The Basics of a Well Stocked Pantry

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What to have in a well-Stocked Pantry.

If you are going to cook from scratch you need a well-stocked pantry. I will cover what you need in your pantry, fridge, and freezer.


Having a well-stocked pantry will save you money, you won’t be making last minute trips to the store, you will have things on hand to fix a meal at the last minute. It will make cooking so much easier because you will know that you have what you need when you decide what you want to fix. Also having a well-stocked pantry if you are out of something chances are you have enough stuff to make it from scratch or something you can use as a substitute.


These are the basic staples if you do any specialty such as Mexican, Chinese, Italian then you will need to add the ingredients that you use most often on the list.  As I said this is a basic list of staples you will probably want to add things that you use a lot of that are not on the list. Such as I put green chili in almost everything so that is something I always have on hand that you may not ever use.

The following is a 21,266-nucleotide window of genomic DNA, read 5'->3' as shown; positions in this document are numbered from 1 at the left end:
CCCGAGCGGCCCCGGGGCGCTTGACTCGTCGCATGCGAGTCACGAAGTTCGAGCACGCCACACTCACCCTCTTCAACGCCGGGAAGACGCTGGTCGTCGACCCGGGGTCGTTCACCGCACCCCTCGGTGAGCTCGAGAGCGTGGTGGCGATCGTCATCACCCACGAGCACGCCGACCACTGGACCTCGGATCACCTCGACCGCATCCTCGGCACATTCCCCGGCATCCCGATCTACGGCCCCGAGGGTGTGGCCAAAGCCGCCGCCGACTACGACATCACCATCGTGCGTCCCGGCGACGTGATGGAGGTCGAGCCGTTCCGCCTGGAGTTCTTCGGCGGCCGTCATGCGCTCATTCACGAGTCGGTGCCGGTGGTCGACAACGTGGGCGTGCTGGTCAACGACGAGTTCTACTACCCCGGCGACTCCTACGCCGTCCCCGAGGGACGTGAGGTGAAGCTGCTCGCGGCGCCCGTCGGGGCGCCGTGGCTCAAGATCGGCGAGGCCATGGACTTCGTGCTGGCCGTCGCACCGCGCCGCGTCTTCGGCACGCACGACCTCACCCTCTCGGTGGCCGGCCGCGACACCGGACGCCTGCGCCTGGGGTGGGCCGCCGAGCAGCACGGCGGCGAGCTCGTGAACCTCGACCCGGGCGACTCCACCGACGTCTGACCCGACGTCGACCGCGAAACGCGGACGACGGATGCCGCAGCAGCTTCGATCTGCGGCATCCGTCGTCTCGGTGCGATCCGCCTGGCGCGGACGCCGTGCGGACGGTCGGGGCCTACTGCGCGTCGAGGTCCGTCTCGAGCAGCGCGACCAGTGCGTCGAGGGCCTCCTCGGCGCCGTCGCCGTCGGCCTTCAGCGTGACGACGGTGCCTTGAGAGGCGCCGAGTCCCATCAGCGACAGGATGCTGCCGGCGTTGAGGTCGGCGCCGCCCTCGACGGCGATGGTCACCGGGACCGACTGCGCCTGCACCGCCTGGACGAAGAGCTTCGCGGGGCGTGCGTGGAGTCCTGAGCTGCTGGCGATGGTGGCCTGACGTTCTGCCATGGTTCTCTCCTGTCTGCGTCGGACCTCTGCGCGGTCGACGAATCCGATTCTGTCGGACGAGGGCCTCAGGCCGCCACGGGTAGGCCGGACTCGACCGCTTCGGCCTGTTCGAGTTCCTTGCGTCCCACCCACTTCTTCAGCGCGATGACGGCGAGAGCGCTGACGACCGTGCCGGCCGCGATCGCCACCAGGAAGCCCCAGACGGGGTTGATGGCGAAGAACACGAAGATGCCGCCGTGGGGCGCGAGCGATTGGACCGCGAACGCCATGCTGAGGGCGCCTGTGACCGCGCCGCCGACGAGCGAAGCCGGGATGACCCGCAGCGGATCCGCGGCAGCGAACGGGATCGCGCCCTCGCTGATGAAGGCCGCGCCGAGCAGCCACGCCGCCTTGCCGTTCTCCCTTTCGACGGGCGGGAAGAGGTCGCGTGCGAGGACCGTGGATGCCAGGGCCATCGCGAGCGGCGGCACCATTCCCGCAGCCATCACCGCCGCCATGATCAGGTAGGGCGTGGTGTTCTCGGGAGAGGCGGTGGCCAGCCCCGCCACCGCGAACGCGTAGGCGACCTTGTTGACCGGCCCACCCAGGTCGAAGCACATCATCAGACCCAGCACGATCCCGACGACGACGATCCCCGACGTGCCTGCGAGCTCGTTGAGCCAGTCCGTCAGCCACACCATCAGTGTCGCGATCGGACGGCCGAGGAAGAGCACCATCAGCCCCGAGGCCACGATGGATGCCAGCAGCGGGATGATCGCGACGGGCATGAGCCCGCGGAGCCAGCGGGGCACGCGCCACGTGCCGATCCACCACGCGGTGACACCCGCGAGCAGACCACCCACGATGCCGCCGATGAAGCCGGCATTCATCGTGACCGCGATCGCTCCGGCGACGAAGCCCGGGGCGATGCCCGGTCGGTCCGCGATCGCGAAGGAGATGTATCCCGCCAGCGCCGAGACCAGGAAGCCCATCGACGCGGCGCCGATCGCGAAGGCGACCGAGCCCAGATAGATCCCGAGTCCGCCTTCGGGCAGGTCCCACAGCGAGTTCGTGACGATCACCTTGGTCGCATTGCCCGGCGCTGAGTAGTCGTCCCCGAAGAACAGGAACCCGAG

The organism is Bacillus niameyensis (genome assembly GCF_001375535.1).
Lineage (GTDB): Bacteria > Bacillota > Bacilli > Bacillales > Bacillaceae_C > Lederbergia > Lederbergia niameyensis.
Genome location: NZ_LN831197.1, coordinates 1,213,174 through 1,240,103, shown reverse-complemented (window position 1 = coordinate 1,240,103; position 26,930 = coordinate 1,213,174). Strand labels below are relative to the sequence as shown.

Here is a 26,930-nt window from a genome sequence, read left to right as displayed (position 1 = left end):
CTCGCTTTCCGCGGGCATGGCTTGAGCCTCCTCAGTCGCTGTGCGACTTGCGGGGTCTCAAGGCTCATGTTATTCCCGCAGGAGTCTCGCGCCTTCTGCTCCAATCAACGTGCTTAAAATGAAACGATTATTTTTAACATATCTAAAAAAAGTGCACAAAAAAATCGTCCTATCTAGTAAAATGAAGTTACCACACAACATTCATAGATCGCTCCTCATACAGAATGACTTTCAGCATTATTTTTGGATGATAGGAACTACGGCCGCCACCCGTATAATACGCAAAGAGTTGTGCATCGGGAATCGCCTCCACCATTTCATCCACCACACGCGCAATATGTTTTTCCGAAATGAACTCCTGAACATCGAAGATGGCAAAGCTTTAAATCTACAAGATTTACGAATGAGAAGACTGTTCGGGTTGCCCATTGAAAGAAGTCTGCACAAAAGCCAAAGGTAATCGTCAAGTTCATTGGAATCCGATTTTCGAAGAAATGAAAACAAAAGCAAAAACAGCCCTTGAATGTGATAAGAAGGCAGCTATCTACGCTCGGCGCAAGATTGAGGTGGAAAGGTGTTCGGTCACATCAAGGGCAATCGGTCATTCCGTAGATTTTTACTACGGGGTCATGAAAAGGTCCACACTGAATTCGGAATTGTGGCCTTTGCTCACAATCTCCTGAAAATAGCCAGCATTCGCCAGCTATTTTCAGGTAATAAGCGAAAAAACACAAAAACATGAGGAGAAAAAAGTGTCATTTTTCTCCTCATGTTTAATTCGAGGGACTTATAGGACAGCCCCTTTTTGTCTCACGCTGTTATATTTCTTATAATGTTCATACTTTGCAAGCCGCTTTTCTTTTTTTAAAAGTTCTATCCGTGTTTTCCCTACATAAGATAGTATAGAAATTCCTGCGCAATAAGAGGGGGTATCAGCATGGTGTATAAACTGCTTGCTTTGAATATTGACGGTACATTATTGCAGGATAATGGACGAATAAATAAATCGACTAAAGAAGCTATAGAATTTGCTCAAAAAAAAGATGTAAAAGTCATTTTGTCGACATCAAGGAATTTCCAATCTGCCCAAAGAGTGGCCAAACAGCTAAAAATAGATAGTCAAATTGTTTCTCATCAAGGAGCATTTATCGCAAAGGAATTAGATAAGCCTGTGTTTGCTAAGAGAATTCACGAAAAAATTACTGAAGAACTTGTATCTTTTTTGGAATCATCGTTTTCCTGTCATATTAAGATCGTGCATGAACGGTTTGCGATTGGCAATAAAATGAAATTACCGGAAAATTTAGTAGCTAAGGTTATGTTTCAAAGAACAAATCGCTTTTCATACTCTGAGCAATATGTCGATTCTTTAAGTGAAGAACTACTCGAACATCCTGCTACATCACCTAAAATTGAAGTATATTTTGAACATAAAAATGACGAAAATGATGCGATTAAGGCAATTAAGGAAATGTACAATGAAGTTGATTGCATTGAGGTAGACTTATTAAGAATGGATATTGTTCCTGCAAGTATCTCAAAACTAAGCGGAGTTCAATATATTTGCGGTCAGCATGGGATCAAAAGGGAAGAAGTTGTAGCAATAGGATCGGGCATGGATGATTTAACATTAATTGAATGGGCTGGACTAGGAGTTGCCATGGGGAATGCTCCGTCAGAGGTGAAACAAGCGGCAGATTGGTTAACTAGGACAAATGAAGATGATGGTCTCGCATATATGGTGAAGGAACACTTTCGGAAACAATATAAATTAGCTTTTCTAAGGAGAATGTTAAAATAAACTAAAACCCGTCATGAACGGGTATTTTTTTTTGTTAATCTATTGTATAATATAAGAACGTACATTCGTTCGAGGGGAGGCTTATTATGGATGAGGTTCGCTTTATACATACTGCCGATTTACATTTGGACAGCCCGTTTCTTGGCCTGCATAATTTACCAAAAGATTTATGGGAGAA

So adjust the list to fit our needs.
It looks like a long list but chances are you have a lot of it already in your pantry so don’t get discouraged by it.
If it has a * behind it that means it is something that you can make yourself.



Canned Goods

Chicken broth *
Beef Broth *
Marinara sauce *
Tomato sauce *
Petite diced tomatoes *
Assorted Beans, Whatever you use
Tomato paste
Whole tomatoes
Canned fruits *
Canned vegetables *
Sweetened condensed milk *
Evaporated milk *
Pie fillings *
Applesauce *
Canned meats *
Cream Soups *
Enchilada Sauce Red & Green *



Shelf-Stable Items
Peanut butter *
Pasta (in various shapes, strands, and tubes)
Long-grain white rice ( whatever rice you like to use)
Lentils and dried beans
Dried bread crumbs *
Rolled Oats
Dried fruit (raisins, cranberries, etc.).
Syrups ( Maple, Corn, Chocolate, etc.) *
Almond extract *